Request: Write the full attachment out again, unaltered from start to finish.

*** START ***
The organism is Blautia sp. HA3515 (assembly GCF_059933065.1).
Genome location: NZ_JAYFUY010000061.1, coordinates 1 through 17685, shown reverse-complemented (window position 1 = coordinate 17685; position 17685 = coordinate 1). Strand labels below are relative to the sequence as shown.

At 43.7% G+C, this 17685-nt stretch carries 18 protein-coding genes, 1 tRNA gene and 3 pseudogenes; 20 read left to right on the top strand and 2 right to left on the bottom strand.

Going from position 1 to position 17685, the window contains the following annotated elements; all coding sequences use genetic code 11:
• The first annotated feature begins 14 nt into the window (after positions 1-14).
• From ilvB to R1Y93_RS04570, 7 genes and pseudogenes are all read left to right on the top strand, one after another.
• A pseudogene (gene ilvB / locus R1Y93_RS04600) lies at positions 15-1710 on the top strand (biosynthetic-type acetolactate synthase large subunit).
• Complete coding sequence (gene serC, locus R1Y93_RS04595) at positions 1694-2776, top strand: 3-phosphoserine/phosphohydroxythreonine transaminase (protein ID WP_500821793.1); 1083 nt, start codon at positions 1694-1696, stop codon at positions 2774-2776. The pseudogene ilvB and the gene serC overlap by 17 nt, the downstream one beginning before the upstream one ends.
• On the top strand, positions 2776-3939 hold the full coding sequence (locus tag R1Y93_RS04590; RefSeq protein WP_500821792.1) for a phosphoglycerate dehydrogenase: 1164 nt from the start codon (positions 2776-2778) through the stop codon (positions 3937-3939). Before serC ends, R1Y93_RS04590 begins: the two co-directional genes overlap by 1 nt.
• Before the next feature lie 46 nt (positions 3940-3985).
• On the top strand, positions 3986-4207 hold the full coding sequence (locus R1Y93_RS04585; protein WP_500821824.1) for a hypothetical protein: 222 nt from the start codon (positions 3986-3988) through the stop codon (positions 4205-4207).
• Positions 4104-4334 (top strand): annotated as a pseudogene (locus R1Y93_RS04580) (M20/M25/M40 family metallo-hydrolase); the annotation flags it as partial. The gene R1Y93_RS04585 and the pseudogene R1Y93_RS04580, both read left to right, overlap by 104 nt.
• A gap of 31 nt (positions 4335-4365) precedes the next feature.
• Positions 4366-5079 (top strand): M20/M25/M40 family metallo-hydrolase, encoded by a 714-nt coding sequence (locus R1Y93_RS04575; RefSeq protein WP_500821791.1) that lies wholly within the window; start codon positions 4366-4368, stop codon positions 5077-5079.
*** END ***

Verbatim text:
The organism is Blautia sp. HA3515 (assembly GCF_059933065.1).
Genome location: NZ_JAYFUY010000061.1, coordinates 1 through 17685, shown reverse-complemented (window position 1 = coordinate 17685; position 17685 = coordinate 1). Strand labels below are relative to the sequence as shown.

At 43.7% G+C, this 17685-nt stretch carries 18 protein-coding genes, 1 tRNA gene and 3 pseudogenes; 20 read left to right on the top strand and 2 right to left on the bottom strand.

Going from position 1 to position 17685, the window contains the following annotated elements; all coding sequences use genetic code 11:
• The first annotated feature begins 14 nt into the window (after positions 1-14).
• From ilvB to R1Y93_RS04570, 7 genes and pseudogenes are all read left to right on the top strand, one after another.
• A pseudogene (gene ilvB / locus R1Y93_RS04600) lies at positions 15-1710 on the top strand (biosynthetic-type acetolactate synthase large subunit).
• Complete coding sequence (gene serC, locus R1Y93_RS04595) at positions 1694-2776, top strand: 3-phosphoserine/phosphohydroxythreonine transaminase (protein ID WP_500821793.1); 1083 nt, start codon at positions 1694-1696, stop codon at positions 2774-2776. The pseudogene ilvB and the gene serC overlap by 17 nt, the downstream one beginning before the upstream one ends.
• On the top strand, positions 2776-3939 hold the full coding sequence (locus tag R1Y93_RS04590; RefSeq protein WP_500821792.1) for a phosphoglycerate dehydrogenase: 1164 nt from the start codon (positions 2776-2778) through the stop codon (positions 3937-3939). Before serC ends, R1Y93_RS04590 begins: the two co-directional genes overlap by 1 nt.
• Before the next feature lie 46 nt (positions 3940-3985).
• On the top strand, positions 3986-4207 hold the full coding sequence (locus R1Y93_RS04585; protein WP_500821824.1) for a hypothetical protein: 222 nt from the start codon (positions 3986-3988) through the stop codon (positions 4205-4207).
• Positions 4104-4334 (top strand): annotated as a pseudogene (locus R1Y93_RS04580) (M20/M25/M40 family metallo-hydrolase); the annotation flags it as partial. The gene R1Y93_RS04585 and the pseudogene R1Y93_RS04580, both read left to right, overlap by 104 nt.
• A gap of 31 nt (positions 4335-4365) precedes the next feature.
• Positions 4366-5079 (top strand): M20/M25/M40 family metallo-hydrolase, encoded by a 714-nt coding sequence (locus R1Y93_RS04575; RefSeq protein WP_500821791.1) that lies wholly within the window; start codon positions 4366-4368, stop codon positions 5077-5079.